Lomachenko’s Matrix Style Footwork & Matador Feints Explained – Technique Breakdown

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Vasyl Lomachenko is quickly building a reputation as one of the greatest boxers in a generation, and with under 10 professional fights. Why is self evident…the question is how?

How Does Lomachenko make everyone else look like they are standing still, while he looks like Neo in the Matrix?

The answer if both genius and surprisingly simple. It’s well known that Lomachenko uses his incredible footwork to find a dominant angle from which to attack, but the secret lies in how he does this.

But to understand that, you have to first understand that this boxer fights like he is playing a game of chess. Every step is preplanned, and he knows exactly what his opponents reaction will be before he does. He misdirects his competitors attention, eliminates their ability to retaliate, and makes sure that no matter what the opponents next move is…it always ends in checkmate.

And he does this using one of the least talked about skills in fighting.

Lomachenko takes his opponents most valuable tool. More than his footwork, more than his speed, and more than his power, a fighter needs his vision. Lose track of your adversary’s position for one second, and you pay.

When it comes to vision, a defensive boxing guard is a bit like a medieval knights helmet. There are only small slots to see through, usually one in the front and two on either side. If you can cover these slots, the fighter is left in the dark.

Lomachenko uses his competitor’s own defense against them. He coaxes his opponents to cover up tightly, blocks their remaining vision, moves off angle, and then throws.

Let’s look at an example of how he sets up one of his most impressive sequences. First, his jab causes his competitor to shell up. Then he feints with his backhand, but unlike an ordinary feint, he keeps his hand in place as he moves to the outside, blocking the front eye slot. He makes sure to keep his hand in their line of site as he moves away.

If all they can see through the small gap in their guard is his hand, they assume the rest of him is still there too. This means that Lomachenko is using his glove the same way a matador uses his cape against a charging bull. The fact this trick works is nothing short of astonishing. As I said before, brilliant, and amazingly simple. I can’t imagine how frustrating this must be for his opponents, not to mention painful.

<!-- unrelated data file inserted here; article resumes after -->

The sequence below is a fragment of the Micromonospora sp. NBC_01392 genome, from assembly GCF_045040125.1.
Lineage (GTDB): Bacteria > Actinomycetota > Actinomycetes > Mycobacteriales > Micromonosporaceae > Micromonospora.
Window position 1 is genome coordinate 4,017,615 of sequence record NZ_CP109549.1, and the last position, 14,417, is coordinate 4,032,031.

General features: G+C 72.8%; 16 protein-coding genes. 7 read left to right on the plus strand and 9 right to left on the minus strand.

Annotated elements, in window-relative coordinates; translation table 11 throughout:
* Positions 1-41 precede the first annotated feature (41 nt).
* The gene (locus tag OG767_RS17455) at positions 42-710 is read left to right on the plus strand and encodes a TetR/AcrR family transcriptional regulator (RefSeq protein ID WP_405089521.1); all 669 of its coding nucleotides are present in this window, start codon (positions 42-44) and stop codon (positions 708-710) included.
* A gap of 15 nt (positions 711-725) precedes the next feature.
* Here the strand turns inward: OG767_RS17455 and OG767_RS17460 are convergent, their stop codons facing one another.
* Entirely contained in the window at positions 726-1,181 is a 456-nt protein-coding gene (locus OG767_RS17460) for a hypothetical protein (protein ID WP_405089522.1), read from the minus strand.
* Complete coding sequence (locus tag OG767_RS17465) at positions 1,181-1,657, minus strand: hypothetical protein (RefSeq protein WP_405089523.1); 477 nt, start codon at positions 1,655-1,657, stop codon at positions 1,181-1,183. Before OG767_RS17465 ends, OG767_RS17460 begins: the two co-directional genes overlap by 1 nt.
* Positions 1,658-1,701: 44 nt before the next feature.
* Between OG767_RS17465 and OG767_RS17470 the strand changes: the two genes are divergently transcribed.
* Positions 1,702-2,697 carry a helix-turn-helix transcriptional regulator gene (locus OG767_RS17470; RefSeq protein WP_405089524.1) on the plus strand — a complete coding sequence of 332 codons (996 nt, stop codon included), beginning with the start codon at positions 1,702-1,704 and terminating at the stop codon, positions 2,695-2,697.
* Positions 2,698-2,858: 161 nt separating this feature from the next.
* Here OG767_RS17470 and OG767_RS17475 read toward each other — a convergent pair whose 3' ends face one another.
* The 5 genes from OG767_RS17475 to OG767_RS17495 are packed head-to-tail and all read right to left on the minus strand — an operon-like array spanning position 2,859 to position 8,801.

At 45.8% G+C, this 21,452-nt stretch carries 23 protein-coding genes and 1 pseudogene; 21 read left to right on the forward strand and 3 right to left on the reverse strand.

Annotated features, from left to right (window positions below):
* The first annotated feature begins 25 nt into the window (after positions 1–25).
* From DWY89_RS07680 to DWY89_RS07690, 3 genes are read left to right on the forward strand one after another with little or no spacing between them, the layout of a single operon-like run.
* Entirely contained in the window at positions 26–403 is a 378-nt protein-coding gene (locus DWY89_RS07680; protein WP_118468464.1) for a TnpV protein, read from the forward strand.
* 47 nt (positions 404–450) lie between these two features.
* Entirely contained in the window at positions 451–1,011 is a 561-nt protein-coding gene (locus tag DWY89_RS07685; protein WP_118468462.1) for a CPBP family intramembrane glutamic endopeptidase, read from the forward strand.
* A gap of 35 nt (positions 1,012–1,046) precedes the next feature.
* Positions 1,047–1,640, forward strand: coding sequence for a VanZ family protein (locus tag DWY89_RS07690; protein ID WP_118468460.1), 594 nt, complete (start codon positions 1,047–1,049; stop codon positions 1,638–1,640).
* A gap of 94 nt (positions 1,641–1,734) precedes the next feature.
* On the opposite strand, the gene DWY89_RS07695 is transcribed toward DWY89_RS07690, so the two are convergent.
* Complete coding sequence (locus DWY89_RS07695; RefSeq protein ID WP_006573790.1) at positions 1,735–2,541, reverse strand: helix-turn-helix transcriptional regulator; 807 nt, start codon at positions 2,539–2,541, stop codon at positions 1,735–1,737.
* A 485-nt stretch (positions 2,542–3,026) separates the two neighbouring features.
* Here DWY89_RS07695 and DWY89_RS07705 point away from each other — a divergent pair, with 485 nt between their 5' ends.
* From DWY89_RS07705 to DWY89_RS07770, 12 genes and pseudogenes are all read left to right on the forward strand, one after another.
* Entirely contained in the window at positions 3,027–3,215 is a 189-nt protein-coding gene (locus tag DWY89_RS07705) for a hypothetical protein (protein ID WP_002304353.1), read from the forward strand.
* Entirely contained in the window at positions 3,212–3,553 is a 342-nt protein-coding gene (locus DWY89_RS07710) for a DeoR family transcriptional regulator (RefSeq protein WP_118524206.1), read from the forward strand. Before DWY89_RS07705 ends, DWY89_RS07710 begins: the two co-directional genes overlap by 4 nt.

Lomachenko also likes to block the vision slots on the sides of the guard, using his glove, forearm, or shoulder. This traps his adversary’s arms in place, protecting him from counters. He can also control their head, or pull down their guard.

He does not need his opponent to cover up to block to control their vision. He can simply cross one hand over his competitor’s eye, and then attack with his other arm from the same side. As his opponent’s eyes get more and more swollen, vision control becomes easier and easier.

But one question remains. How does Lomachenko look like he is defying the laws of physics when he pivots and shuffles to his opponent’s side? Well, part of the answer to that is that he is just really, really good. But, another is that he leans his weight on his opponents back while shuffling. This keeps his competitor immobile, and I suspect this has a lot to do with his footwork looking like he is breaking the rules of the Matrix.

I’ll be putting out a companion video soon where I demonstrate step by step, with a partner, the techniques in this video. We’ll go a bit more in depth, so subscribe if you would like to see that video or other videos like this one.

 

From the Modern Martial Artist, this has been David Christian, wishing you happy training.

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